Teaching your child manners
Childhood Behavior expert, Anastasia Moloney, talks about the importance of teaching a child manners from a young age
If you have ever experienced the embarrassment of having guests over for dinner or visiting a restaurant, only to have your little angel(s) throw food, refuse to sit at the table or even eat, then you are certainly not alone. You may find yourself going into defense mode by trying to explain that your child is normally NEVER like this, all the while mentally forbidding any social gatherings for the next 10 years.
Polite manners are not innate. They are something we all have to learn. If we want our children to use the best of manners in both private and group settings, we need to start teaching them early, we need to be consistent, and, we need to be strong role models ourselves. Learning good manners will support your child’s social development and education, and hold them in good stead for a lifetime.
Before trying to teach a child anything, it is important to make sure that they are developmentally ready. Below is an age-by-age breakdown of what’s age-appropriate and how to address good manners.
At this age it is all about modeling respect for others and politeness in your speech and actions. By modeling the niceties such as ‘please’ and ‘thank you’ in your own speech, whether with your child or with others, you are setting a strong verbal model for your baby to learn from. Baby sign and gestures can also be a great way to introduce some basic communicative manners such as ‘please’, ‘thank you’ and waving. Children are learning and absorbing the world around them, so they are picking up on subtleties of your behavior and from others whom they spend time with.
18 months-3 years
When in a setting that manners are being modeled children at about 18 months old begin to grasp that there are certain social graces. In this age group you can do a range of things such as emphasize greetings, using ‘please’ and ‘thank you’, staying seated while eating, helping to clean up, introducing the concept of waiting and practicing sharing. Incorporate greetings or polite words into your daily routine so that your child becomes familiar with them and starts to understand the positive implications of using them. These are all important skills that we tend to work on with toddlers anyway as they develop, so add extra encouragement for cleaning up, helping, sharing and waiting patiently. These skills will help your child successfully interact as they begin to engage with other children.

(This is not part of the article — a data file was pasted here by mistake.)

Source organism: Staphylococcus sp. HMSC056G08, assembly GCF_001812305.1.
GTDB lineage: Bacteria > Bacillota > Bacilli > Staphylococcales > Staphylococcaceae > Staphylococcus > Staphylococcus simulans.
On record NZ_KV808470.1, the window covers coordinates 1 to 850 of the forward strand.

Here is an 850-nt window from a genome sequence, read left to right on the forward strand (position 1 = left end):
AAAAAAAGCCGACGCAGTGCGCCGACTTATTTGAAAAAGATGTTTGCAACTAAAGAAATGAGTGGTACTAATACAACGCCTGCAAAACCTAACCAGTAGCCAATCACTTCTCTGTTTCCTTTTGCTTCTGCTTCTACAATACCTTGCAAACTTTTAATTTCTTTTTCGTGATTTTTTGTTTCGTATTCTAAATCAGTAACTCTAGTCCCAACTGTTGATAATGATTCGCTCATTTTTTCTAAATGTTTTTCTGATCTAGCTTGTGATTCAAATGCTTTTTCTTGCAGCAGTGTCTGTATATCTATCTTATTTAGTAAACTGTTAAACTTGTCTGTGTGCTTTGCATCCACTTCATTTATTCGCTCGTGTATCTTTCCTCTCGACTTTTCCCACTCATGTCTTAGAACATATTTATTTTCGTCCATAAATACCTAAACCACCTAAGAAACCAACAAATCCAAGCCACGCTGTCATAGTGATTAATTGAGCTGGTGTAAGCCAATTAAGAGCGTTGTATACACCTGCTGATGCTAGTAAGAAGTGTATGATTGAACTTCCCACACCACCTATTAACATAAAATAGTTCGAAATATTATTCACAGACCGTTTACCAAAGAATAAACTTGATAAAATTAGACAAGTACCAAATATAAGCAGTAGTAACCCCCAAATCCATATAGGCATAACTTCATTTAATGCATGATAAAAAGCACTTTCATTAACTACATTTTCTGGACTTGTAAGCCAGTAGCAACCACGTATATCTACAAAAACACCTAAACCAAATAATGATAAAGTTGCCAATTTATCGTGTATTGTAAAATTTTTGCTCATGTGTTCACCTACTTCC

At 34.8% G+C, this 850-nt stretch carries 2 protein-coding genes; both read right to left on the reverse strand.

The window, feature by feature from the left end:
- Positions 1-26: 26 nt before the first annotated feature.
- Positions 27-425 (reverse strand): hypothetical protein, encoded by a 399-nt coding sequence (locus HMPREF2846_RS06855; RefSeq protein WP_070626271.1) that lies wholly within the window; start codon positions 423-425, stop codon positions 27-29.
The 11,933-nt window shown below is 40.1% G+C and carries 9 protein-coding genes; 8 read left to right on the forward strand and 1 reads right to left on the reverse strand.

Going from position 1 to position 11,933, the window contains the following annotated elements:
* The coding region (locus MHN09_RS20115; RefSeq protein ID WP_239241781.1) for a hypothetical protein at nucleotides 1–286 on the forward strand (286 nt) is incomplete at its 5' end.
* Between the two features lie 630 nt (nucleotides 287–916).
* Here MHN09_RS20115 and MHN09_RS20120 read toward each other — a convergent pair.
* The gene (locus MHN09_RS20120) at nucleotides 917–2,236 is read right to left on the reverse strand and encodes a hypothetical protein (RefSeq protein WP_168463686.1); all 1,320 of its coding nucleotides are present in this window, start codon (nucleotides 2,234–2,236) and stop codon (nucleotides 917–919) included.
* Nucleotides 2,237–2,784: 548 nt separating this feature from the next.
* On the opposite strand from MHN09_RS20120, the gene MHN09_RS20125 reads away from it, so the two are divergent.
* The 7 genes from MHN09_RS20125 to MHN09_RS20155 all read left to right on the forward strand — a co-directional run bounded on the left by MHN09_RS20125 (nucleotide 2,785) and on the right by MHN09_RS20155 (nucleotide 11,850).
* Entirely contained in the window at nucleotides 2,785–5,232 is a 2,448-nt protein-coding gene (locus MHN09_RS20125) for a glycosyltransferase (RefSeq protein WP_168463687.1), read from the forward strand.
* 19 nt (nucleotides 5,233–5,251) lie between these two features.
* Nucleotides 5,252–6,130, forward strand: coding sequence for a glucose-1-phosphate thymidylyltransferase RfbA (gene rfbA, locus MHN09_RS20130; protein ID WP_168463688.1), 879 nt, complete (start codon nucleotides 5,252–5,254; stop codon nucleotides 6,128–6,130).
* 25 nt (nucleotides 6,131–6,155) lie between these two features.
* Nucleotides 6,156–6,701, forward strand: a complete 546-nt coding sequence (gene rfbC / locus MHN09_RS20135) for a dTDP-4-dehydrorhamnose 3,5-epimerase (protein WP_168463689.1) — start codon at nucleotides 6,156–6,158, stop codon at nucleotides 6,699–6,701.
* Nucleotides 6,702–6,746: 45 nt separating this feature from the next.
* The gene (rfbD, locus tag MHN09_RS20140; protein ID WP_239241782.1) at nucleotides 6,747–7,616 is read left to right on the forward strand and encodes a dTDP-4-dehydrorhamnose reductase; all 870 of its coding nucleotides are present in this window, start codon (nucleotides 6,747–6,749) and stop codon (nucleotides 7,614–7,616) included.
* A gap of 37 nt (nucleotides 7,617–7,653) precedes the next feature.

This is the age group where you begin to focus on emphasizing interactions with other people. At this age you can expand your child’s polite vocabulary and the situations he/she uses them in. An important concept at this age is teaching and practicing kindness and sensitivity, but instead of saying an abstract phrase like ‘be kind’, help your child to understand the situation and how they respond to it. Expand on things such as saying ‘sorry’, have your child say sorry for a specific act (where relevant) or ask what they can do to make it better. It’s also important for them to understand why they are saying sorry.
When your child makes mistakes – and they will – it’s best to gently correct them on the spot so that they can learn how to apply manners in the moment. For example, if your child interrupts a conversation, gently explain to them why it’s not appropriate to do so or how they can interrupt more politely e.g. ‘Excuse me mommy…’. Or if your child is being disruptive and loud in a public place, gently explain why they need to lower their voice. e.g. ‘Other people are trying to talk, or people are eating a meal nearby’.
It’s important to remember when correcting your child, to do so gently, politely and without aggression. Avoid yelling at them, and instead kneel down to their level, look them in the eye and communicate with them in a soft, relaxed voice.
Children in this age group often like to show off their polite manners, even though manners are still being developed. At this age, it is important to practice not interrupting, since children finally have the ability to wait to take their turn. You can also model and practice social skills that will help your child succeed such as: eye contact, responding when spoken to by adults (“even if the answer is I don’t know”), and helpful social communication skills such as talking on the phone and making them write their own thank you notes.
There are many other social manners that can be focused on, but these will give your child a strong foundation for successful interactions. If there are other manners you would like your child to focus on, they are best learned through modeling and consistency. So remember to put your manners to the test!